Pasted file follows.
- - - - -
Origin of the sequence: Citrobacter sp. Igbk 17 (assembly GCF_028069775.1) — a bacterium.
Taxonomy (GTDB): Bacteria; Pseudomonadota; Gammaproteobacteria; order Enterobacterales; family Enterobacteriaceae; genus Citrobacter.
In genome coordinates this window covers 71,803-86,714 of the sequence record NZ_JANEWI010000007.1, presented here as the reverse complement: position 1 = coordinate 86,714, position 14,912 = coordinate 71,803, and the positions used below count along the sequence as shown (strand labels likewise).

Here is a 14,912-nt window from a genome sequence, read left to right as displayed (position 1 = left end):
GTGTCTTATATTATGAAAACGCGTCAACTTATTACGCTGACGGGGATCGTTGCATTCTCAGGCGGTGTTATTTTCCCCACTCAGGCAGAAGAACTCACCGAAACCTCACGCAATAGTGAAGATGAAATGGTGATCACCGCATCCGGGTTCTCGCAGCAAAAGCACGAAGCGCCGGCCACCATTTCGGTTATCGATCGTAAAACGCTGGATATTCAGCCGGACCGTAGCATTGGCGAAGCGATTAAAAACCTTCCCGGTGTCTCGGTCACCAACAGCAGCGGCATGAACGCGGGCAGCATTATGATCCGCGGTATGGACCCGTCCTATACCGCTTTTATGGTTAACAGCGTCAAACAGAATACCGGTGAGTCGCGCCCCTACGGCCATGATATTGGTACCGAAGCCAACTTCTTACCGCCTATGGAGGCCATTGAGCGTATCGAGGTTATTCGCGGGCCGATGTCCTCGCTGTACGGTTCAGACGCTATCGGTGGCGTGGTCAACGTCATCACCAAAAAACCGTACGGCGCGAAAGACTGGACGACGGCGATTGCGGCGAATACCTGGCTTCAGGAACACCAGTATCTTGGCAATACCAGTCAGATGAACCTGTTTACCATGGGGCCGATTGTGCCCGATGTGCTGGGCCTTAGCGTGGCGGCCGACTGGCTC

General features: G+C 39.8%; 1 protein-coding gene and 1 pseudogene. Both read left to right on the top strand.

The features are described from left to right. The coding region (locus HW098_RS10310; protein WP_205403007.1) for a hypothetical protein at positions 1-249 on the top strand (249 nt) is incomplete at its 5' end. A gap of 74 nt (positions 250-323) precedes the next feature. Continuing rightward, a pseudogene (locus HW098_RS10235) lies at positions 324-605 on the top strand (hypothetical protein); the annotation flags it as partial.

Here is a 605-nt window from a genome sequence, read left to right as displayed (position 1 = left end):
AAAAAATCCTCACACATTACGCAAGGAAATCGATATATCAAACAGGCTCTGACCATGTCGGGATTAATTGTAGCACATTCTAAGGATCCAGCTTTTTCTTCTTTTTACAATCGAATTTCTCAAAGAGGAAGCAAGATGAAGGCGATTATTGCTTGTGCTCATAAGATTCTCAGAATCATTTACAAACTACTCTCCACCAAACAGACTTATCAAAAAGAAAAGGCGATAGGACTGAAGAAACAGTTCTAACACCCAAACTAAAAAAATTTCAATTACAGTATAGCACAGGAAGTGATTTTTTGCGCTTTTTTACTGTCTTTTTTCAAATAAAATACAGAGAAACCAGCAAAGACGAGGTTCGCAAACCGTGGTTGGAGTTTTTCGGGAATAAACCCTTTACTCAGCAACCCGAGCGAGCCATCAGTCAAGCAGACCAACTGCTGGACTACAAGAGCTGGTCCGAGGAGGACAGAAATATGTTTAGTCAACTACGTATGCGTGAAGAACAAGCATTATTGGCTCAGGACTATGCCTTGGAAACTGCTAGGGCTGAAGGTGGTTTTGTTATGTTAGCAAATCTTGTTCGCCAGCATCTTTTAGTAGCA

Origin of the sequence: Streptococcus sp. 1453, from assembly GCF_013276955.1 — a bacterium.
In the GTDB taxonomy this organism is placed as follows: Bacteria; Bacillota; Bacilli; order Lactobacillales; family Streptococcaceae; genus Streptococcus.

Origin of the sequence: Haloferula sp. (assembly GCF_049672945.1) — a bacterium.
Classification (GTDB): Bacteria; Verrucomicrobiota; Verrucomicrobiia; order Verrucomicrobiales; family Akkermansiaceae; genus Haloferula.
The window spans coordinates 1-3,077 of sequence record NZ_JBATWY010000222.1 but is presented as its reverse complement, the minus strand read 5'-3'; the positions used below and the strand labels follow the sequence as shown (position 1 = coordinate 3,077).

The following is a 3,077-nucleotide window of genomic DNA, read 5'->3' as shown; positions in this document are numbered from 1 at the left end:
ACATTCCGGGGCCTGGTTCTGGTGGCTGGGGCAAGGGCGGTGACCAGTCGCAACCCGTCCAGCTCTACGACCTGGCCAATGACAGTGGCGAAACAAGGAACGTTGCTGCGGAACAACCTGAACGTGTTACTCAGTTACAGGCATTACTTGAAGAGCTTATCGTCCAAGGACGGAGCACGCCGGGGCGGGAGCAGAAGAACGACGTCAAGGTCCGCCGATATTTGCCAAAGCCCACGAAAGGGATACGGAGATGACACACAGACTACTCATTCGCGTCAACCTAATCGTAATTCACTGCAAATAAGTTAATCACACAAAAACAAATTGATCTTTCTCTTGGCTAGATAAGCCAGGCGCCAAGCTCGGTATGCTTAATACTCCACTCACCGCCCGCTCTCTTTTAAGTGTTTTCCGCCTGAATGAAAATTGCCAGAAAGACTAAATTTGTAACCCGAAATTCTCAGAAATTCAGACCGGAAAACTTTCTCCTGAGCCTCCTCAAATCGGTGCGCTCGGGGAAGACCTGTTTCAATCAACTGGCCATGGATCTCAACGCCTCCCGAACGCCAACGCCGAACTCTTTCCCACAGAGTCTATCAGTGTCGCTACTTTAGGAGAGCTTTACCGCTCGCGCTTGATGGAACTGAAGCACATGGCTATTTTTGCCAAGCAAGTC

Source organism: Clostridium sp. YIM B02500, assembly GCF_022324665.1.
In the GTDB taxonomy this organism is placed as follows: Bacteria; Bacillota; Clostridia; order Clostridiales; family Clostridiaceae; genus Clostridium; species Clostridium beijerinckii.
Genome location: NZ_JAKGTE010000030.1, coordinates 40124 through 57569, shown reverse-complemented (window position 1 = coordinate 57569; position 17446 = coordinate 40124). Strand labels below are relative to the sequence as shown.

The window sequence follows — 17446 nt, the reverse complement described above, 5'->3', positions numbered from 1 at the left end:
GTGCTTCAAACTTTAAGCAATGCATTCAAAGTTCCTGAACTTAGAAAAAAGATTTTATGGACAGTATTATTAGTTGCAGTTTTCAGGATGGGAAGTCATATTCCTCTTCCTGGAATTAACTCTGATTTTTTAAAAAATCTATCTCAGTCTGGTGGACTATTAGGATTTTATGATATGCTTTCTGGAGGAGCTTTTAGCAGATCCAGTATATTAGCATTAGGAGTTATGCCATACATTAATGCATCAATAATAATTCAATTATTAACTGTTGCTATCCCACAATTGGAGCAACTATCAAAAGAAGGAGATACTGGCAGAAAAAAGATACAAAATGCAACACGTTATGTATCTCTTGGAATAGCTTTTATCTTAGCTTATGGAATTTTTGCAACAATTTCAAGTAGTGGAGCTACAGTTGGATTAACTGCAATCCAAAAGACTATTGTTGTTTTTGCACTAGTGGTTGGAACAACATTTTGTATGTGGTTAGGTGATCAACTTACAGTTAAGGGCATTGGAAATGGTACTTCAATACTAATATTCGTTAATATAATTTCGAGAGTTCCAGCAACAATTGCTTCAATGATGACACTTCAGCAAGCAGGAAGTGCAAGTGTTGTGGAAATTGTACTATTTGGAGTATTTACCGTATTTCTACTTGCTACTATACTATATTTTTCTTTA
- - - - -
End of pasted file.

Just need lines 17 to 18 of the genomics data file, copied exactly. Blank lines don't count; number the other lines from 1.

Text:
Source organism: Clostridium sp. YIM B02500, assembly GCF_022324665.1.
In the GTDB taxonomy this organism is placed as follows: Bacteria; Bacillota; Clostridia; order Clostridiales; family Clostridiaceae; genus Clostridium; species Clostridium beijerinckii.